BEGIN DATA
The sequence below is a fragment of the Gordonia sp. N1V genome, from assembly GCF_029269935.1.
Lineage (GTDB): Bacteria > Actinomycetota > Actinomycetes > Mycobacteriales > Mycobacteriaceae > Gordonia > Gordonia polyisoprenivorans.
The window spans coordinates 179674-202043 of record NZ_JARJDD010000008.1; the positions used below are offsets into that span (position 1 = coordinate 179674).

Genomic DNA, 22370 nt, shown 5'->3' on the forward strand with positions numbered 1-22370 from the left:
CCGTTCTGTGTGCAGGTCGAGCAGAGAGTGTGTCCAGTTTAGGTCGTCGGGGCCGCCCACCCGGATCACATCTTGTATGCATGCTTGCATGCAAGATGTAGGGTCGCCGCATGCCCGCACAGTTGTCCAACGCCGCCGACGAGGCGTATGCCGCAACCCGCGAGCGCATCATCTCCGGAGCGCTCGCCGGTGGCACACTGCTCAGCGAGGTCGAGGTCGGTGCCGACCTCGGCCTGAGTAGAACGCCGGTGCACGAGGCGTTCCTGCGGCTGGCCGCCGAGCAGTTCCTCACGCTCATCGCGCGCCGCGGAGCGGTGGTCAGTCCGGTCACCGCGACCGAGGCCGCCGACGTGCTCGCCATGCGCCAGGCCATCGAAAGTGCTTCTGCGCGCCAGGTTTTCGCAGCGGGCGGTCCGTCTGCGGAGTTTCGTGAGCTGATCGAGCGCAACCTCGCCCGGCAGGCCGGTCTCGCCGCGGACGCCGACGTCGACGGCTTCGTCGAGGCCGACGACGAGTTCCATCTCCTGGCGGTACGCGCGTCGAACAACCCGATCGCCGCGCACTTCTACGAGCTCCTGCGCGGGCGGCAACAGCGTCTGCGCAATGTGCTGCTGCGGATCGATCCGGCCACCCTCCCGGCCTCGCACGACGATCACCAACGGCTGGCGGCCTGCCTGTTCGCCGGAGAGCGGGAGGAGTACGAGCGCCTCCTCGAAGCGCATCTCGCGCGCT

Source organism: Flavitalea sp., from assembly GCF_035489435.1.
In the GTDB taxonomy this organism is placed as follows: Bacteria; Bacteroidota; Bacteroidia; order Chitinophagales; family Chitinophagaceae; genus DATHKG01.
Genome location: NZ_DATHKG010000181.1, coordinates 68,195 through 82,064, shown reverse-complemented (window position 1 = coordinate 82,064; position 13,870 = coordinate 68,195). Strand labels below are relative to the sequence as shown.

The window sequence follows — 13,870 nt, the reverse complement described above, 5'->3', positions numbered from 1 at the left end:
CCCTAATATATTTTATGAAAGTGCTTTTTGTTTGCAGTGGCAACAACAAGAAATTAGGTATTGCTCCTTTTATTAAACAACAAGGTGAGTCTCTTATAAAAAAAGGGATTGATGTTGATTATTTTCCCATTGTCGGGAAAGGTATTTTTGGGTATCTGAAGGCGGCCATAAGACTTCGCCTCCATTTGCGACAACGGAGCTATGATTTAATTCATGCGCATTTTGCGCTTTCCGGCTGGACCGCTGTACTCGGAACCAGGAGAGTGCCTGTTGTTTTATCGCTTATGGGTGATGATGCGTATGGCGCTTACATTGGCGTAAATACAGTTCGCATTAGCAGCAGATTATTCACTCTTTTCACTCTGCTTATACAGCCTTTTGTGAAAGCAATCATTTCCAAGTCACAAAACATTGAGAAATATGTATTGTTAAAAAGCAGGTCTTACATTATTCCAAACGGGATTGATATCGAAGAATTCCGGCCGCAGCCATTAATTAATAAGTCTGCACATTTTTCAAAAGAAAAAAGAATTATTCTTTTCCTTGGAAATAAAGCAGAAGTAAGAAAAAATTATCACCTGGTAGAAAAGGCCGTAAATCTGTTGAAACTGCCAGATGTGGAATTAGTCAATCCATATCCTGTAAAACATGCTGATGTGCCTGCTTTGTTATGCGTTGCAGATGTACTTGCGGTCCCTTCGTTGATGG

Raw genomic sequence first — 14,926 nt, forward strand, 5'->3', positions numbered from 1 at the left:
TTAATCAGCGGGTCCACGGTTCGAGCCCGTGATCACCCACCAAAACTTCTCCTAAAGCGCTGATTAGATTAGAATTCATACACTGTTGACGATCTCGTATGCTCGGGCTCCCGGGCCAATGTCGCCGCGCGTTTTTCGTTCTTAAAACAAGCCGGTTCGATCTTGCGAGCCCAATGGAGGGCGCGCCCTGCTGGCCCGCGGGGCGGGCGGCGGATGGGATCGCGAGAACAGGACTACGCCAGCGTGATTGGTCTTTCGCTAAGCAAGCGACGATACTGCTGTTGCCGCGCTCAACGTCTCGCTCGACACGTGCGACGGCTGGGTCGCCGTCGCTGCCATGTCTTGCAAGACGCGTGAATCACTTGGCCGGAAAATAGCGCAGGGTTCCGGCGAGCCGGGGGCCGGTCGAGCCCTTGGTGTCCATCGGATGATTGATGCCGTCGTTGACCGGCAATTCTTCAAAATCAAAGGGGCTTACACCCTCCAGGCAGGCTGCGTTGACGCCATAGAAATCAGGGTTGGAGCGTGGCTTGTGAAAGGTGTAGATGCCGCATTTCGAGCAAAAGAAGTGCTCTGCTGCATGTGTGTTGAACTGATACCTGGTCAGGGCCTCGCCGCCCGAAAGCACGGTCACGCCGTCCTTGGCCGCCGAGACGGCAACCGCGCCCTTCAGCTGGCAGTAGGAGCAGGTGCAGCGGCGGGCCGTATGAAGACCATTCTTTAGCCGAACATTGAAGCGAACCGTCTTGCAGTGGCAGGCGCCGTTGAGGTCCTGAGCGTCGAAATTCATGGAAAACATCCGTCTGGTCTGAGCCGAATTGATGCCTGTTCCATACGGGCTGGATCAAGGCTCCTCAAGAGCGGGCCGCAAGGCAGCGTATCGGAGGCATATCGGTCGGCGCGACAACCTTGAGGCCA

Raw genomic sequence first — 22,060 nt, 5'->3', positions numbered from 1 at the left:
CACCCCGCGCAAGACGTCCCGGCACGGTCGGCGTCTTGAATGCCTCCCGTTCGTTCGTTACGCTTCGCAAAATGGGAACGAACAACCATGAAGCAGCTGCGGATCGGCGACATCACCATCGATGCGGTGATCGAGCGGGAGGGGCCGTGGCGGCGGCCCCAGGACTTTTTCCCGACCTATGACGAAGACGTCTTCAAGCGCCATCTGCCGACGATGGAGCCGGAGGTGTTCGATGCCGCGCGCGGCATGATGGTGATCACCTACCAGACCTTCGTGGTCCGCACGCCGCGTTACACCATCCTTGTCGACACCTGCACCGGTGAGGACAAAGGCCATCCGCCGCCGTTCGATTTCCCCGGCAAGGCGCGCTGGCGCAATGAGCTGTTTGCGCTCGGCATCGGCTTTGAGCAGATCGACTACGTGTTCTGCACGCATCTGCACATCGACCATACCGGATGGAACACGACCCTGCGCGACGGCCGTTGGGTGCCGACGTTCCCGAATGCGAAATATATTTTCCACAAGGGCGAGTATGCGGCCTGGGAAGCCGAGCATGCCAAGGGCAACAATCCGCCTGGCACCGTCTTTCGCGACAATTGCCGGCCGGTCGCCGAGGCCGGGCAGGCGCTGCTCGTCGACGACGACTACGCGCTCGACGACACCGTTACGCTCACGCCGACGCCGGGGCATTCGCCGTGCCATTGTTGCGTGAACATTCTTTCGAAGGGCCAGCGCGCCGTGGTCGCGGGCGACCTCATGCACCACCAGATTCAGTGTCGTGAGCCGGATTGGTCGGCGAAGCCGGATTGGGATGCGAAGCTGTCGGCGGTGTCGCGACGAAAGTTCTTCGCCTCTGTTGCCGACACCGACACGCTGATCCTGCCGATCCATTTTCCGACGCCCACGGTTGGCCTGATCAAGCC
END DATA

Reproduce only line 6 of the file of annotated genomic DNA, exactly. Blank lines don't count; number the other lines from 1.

Source organism: Flavitalea sp., from assembly GCF_035489435.1.